JERSEYVILLE, Illi. – The pandemic has proved just how crucial a fast internet connection is, but rural parts of the country can struggle with basic broadband service.
Placed atop a water tower in rural Illinois or a grain bin in town, the towers throughout these parts of the riverbend help to keep this small town in a rural part of the country connected.
Wisper, the Illinois-based high-speed wireless company is currently in six states, trying to offer high access internet for rural parts of the region stuck at home working or virtual learning during COVID-19.
“Just like cable and DSL except we don’t require a phone line or cable into your house. We install an antenna on the outside of your house or office and run a cable down to a wireless router just like anybody else, except we’re coming from local towers and buildings in the area,” Wisper founder and CEO Nathan Stooke said.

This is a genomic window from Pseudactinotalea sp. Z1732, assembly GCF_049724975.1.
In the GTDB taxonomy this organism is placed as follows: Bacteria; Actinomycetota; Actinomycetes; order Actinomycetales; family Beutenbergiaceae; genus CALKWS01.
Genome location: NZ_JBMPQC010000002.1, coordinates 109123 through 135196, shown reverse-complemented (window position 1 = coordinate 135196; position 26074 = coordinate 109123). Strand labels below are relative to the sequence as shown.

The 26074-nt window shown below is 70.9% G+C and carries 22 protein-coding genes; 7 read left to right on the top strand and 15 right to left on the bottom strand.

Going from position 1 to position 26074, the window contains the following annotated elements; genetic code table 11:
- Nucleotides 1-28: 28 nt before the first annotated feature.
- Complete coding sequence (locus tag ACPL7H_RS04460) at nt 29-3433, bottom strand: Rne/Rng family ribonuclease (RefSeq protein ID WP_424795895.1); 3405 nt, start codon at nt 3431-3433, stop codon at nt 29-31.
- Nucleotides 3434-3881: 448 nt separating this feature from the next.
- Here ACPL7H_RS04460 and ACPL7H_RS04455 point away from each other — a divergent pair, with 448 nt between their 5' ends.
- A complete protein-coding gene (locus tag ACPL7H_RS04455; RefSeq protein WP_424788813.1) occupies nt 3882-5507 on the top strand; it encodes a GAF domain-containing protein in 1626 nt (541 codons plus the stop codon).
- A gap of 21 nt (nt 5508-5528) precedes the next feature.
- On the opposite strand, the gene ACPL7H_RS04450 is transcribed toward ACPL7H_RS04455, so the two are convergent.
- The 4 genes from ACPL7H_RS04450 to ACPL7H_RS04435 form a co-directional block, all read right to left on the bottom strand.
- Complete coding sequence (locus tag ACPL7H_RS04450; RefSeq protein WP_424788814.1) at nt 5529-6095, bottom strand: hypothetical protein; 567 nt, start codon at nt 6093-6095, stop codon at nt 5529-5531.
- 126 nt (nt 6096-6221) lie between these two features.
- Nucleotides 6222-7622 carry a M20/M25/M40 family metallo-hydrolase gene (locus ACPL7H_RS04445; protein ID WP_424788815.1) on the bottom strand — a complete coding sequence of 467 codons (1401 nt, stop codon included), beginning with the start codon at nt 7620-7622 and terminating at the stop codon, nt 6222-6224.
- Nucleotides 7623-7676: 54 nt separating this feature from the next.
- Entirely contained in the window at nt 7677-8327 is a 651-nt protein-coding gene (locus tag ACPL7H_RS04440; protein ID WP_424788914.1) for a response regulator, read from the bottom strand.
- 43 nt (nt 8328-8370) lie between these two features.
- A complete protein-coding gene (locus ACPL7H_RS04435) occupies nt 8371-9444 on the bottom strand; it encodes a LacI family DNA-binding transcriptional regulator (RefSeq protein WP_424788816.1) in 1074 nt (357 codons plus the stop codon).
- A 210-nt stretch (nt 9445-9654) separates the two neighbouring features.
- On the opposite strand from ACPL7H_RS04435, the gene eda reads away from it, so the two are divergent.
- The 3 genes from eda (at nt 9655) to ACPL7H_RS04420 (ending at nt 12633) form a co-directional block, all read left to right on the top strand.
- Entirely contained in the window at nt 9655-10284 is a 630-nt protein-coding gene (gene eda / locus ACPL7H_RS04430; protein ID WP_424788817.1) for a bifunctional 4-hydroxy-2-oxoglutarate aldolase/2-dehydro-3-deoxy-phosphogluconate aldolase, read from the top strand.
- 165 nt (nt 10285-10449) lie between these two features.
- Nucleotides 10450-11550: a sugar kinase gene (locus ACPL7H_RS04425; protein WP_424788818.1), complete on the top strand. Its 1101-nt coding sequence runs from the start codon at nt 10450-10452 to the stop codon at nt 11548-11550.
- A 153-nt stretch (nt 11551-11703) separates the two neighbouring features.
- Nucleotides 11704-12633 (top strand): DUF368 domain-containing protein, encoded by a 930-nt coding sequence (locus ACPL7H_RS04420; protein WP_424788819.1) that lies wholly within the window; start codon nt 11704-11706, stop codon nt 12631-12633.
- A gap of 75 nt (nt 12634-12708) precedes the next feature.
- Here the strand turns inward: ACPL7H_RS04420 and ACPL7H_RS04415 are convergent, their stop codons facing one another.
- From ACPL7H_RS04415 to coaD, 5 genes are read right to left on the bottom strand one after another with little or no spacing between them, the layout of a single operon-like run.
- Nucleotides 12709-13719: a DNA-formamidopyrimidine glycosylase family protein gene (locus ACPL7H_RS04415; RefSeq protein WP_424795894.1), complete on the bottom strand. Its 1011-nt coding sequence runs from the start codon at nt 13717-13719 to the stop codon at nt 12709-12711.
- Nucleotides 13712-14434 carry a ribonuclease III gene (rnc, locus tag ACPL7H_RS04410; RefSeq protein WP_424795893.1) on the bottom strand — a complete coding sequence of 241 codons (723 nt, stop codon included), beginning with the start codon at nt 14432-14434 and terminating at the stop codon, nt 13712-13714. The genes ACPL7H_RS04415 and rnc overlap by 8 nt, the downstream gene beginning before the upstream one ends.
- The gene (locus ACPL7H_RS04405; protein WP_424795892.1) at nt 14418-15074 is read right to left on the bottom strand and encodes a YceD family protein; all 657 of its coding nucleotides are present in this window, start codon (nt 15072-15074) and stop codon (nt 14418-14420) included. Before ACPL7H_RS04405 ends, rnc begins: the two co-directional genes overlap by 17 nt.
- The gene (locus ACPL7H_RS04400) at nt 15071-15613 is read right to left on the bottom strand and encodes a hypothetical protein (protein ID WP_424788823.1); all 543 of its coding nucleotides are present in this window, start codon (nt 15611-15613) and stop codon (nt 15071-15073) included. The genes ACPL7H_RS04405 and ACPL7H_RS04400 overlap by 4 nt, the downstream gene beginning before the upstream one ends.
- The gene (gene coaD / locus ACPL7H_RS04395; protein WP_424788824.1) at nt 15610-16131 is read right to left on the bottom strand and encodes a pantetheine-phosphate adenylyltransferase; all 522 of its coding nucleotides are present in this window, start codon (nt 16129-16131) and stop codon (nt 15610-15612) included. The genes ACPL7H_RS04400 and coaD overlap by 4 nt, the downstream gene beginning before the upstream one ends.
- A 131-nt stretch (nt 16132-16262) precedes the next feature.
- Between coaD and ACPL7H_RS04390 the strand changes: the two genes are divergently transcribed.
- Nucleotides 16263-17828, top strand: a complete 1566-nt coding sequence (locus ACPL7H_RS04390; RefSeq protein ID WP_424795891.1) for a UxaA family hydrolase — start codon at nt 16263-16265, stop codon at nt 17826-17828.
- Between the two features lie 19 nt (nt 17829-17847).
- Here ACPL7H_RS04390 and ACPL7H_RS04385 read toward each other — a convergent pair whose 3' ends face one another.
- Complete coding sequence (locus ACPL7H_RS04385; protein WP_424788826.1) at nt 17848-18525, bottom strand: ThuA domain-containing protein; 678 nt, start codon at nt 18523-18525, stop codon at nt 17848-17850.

The company is using money it received from the Connect America Fund.
So far, there are rural internet connections in Illinois, Missouri, Indiana, Arkansas, Oklahoma, and Kansas. The plan is to install more than 80,000 connections across rural areas.
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